By Susan Kendi
Criminal Court (ICC) has authorized the prosecutor to proceed with the
investigation in Bangladesh and Myanmar for the alleged crimes against the
This comes three days
after the Gambia filed a genocide case against Myanmar before the International
Court of Justice (ICJ) on Monday, November 11, 2019, on the ongoing abuses
against the Rohingya.
Gambia’s legal action triggers a judicial process before the world’s highest
court that could determine that Myanmar’s atrocities against the Rohingya
violate the Genocide Convention,” said Param-Preet Singh, associate international
justice director at Human Rights Watch.
1948 Convention on the Prevention and Punishment of Crime of Genocide allows member
states that are party to the convention to bring a dispute before ICJ in case
another country breaks the convention, requesting provisional measures to be
instituted to stop ongoing abuses.
has been a party to the Genocide Convention since 1956.
The first Genocide convention
case was filed against Serbia in March 20, 1993.Bosnia accused
Serbia for having “masterminded a
genocide during the Bosnian war of 1992-1995.”
against the Rohingya people have been reported since 2012 but rose to a new
level on August 2017 when there was a “clearance operation” targeting to deport
the remaining Rohingya across the border to Bangladesh.
to a submission made by the ICC prosecutor, Fatou Bensouda, Myanmar security forces collaborated with other
individuals to attack the Rohingya population in a “well-organised, coordinated
and systematic” manner especially in Rakhine state, with an intention of
driving the population out of the country.
The alleged attacks entail
killings, rape, torture, and enforced disappearances, destruction and looting
of hundreds of villages, as well as livestock, crops and other personal
property. The perpetrators seem to have targeted in particular people and
objects representing the cultural and religious identity of the Rohingya.
The Rohingya minority has suffered years of
persecution within Myanmar which includes the stripping of their Myanmar
citizenship and other fundamental rights.
Bangladesh is a party to the Rome Statute but
Myanmar is not.
September 11, 2017
UN High Commissioner for Human Rights describes the Rohingya crisis as “a
textbook example of ethnic cleansing”, and according to the UN Special Envoy
for human rights in Myanmar, potentially bears the “hallmarks of a
April 9, 2018
ICC prosecutor, Fatou Bensouda seeks a ruling on whether the Court may
exercise jurisdiction over the alleged deportation of the Rohingya people from
Myanmar to Bangladesh.
argued that irrespective of Myanmar not being a party to the Rome Statute, the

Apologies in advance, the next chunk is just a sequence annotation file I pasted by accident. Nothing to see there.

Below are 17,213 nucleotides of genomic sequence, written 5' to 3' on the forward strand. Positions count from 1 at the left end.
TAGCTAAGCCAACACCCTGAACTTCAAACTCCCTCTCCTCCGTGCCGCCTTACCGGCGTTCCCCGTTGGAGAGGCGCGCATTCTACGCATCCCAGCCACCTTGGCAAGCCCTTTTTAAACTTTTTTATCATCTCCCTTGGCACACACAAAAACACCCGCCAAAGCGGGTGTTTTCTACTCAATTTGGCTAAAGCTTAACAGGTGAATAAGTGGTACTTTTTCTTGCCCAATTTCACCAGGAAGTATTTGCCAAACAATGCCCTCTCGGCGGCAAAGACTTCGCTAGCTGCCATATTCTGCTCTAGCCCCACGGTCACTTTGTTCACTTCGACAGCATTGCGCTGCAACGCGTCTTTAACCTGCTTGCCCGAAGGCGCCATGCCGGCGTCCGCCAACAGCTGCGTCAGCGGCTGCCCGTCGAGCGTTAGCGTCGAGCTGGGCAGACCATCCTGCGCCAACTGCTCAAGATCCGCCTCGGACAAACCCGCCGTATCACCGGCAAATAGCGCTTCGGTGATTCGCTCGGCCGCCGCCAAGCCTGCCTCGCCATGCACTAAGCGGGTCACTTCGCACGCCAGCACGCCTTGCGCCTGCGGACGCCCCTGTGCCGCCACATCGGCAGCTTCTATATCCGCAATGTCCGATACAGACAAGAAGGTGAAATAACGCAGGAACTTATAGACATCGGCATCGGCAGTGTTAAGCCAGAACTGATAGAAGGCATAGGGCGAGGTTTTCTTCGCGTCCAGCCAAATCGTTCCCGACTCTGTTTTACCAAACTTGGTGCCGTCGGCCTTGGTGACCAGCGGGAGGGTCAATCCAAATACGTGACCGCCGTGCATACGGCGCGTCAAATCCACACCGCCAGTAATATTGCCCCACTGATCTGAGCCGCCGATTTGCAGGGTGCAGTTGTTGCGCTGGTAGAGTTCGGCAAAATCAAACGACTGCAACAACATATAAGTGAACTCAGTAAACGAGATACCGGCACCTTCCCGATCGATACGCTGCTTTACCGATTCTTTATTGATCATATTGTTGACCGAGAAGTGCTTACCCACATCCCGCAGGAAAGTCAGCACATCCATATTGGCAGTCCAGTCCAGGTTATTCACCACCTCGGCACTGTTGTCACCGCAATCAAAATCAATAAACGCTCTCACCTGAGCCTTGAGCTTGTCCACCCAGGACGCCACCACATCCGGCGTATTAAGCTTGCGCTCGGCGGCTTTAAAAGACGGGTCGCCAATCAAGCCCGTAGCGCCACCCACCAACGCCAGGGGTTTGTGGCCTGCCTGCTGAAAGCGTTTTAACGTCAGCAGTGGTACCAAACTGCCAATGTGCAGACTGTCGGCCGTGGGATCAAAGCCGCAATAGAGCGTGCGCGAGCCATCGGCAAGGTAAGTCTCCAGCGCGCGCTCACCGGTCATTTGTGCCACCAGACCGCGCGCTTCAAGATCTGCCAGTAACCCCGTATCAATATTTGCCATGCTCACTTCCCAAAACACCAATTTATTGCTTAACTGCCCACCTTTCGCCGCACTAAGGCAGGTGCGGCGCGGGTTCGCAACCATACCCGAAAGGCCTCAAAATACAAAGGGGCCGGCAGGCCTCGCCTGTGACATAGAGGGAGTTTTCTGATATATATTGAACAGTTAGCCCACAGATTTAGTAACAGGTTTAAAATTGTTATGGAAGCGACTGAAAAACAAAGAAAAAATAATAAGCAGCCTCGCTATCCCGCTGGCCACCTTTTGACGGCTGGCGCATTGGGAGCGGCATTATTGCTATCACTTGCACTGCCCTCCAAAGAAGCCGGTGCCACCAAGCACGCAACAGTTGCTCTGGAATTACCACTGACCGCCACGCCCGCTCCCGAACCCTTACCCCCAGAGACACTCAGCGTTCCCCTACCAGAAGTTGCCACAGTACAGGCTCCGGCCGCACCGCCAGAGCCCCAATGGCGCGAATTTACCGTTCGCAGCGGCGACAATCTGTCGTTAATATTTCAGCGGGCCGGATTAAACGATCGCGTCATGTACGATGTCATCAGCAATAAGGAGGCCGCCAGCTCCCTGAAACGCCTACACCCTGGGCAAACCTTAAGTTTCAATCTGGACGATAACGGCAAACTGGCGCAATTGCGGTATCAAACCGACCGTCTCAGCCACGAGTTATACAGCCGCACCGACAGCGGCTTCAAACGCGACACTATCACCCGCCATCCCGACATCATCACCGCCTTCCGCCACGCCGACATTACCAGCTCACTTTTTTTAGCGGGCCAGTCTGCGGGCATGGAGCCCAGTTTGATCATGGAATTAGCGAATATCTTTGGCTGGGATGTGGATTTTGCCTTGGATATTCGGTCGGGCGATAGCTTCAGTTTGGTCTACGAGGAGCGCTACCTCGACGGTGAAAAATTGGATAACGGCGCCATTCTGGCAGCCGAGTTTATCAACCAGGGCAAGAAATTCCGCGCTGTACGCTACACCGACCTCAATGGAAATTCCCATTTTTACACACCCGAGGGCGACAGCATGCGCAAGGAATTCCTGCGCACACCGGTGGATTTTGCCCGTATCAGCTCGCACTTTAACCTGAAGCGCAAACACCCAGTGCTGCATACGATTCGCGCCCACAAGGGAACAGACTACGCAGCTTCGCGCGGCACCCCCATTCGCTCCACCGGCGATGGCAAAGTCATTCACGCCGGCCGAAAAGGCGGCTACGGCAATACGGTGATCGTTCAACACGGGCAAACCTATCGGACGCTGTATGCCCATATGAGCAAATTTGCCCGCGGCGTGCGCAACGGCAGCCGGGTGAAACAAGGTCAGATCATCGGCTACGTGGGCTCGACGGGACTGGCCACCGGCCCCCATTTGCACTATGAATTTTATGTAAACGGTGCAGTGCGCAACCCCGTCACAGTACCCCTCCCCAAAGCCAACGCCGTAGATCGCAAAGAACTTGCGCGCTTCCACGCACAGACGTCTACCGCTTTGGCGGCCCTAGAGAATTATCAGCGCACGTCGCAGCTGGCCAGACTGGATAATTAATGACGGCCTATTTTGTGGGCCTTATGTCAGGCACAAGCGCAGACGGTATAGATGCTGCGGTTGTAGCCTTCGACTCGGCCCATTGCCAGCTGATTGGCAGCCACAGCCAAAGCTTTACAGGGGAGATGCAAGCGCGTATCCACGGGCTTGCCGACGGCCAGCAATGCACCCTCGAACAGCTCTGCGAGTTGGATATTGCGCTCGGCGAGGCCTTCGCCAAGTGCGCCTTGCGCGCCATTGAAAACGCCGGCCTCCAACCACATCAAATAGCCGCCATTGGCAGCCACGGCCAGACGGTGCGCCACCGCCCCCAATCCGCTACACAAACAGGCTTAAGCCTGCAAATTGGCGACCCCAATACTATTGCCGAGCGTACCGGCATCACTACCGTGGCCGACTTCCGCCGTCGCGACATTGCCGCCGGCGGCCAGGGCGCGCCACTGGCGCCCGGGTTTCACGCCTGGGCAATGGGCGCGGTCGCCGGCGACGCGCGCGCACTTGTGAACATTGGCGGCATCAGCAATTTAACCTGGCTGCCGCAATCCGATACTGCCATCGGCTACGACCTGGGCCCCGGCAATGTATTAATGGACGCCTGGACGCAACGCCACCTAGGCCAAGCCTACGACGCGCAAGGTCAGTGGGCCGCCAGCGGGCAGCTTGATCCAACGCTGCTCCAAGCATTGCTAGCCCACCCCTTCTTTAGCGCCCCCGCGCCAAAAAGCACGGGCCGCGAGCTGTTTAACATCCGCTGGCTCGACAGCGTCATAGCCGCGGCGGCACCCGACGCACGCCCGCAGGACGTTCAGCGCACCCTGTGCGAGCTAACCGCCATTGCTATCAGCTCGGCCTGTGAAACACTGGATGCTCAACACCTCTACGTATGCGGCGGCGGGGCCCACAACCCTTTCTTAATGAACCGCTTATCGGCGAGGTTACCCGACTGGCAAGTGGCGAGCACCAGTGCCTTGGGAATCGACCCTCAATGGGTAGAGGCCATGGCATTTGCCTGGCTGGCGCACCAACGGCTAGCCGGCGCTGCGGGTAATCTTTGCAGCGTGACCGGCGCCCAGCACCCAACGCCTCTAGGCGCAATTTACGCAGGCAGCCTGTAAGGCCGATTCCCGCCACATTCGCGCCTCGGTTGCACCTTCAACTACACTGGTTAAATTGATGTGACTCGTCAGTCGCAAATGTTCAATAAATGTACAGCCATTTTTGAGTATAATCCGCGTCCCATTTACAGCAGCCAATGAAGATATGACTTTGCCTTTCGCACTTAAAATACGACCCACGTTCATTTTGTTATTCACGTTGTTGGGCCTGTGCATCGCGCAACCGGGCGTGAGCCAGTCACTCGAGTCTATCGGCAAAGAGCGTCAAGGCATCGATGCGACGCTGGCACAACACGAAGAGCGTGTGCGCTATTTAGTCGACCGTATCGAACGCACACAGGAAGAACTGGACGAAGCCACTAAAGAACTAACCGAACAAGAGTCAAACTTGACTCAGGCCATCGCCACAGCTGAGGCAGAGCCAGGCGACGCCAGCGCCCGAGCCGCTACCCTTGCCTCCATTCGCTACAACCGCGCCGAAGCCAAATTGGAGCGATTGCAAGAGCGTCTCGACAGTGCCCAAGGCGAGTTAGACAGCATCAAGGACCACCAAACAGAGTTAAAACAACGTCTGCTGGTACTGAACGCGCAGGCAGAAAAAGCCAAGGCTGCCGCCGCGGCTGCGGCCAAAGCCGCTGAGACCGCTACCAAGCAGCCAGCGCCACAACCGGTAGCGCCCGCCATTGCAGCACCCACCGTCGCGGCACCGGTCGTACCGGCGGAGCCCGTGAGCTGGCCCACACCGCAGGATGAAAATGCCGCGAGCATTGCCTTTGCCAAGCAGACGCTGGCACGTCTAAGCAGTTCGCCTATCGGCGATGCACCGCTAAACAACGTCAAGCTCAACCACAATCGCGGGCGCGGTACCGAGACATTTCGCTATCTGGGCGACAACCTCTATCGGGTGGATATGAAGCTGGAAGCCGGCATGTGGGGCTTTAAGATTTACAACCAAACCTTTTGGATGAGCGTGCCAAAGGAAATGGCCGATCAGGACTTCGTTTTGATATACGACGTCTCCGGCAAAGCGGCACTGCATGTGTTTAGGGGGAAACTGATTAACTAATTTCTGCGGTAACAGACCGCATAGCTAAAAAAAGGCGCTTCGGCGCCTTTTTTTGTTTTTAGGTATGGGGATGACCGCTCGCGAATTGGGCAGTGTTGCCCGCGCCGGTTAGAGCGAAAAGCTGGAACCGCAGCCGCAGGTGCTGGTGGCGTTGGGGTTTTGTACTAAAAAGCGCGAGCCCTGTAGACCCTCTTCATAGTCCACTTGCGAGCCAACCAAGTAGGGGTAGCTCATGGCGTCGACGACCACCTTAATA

Court may still exercise jurisdiction because the deportation occurred across
the international border into Bangladesh which is a party to the Rome Statute.
to the court record, consistent and credible public reports reviewed by the
prosecution revealed that since August 2017 more than 670,000 Rohingya,
lawfully present in Myanmar, have been intentionally deported across the
international border into Bangladesh.
May 7, 2018
president of the Pre-Trial Division assigns the request
to the chamber, which then invites the competent authorities of Bangladesh
to submit written observations by June 11, 2018 on the Prosecutor’s
May 29 to June 14, 2018
chamber allows certain individuals and organisations to submit their amici curiae
observations on the prosecutor’s request.
September 6, 2018
International Criminal Court in 2-1 decision rules that it may exercise
jurisdiction over the alleged deportation of the Rohingya people from Myanmar
50 page decision with one judge dissenting, the
majority explain that although
Myanmar is not a state party of the Rome Statute, deportation begins in a non-state
party by use of force or threats and completed by crossing a border into a
state that is a treaty signatory, Bangladesh.
September 20, 2018
Canada’s parliament (House
of Commons) in a unanimous vote declare the ethnic cleansing against the
Rohingya as an act of genocide.
April 13, 2018
Government of Myanmar issues a statement stressing that it is not a party to
the Rome Statute.
in the ICC charter does it say that the court has jurisdiction over states
which have not accepted that jurisdiction. The UN Vienna Convention on
international treaties states that no treaty can be imposed on a country that
has not ratified it.”
August 9, 2018
Myanmar government refuses to respond to the prosecutor’s request citing several concerns such as bad faith,
irregularities on procedure and the lack of fairness and transparency on the
July 4, 2019
seeks permission from the Pre-trial Chamber Judges to proceed with the
investigation into the Bangladesh and Myanmar for crimes committed since
October 9, 2016.
September 16, 2019
the 42 nd session of the Human Rights Council, the detailed findings of the Independent
International Fact-Finding Mission on Myanmar were presented.
situation of the Rohingya in Rakhine State has remained largely unchanged since
last year… The Government of Myanmar has made no progress towards addressing
the underlying structural discrimination against the Rohingya by amending the
discriminatory laws, including the 1982 Citizenship Law… “the findings stated.
laws, policies and practices that formed the basis of the Government’s
persecution against the Rohingya have been maintained…Rohingya remain the
target of a Government attack aimed at erasing the identity and removing them
November 11, 2019
files a genocide case against Myanmar before ICJ as a violation of the 1948
Convention on the Prevention and Punishment of Crime of Genocide which they are
both parties to.
November 14, 2019
ICC Judges authorise
the prosecutor to proceed with the investigation in Bangladesh and Myanmar for
the alleged crimes against the Rohingya people.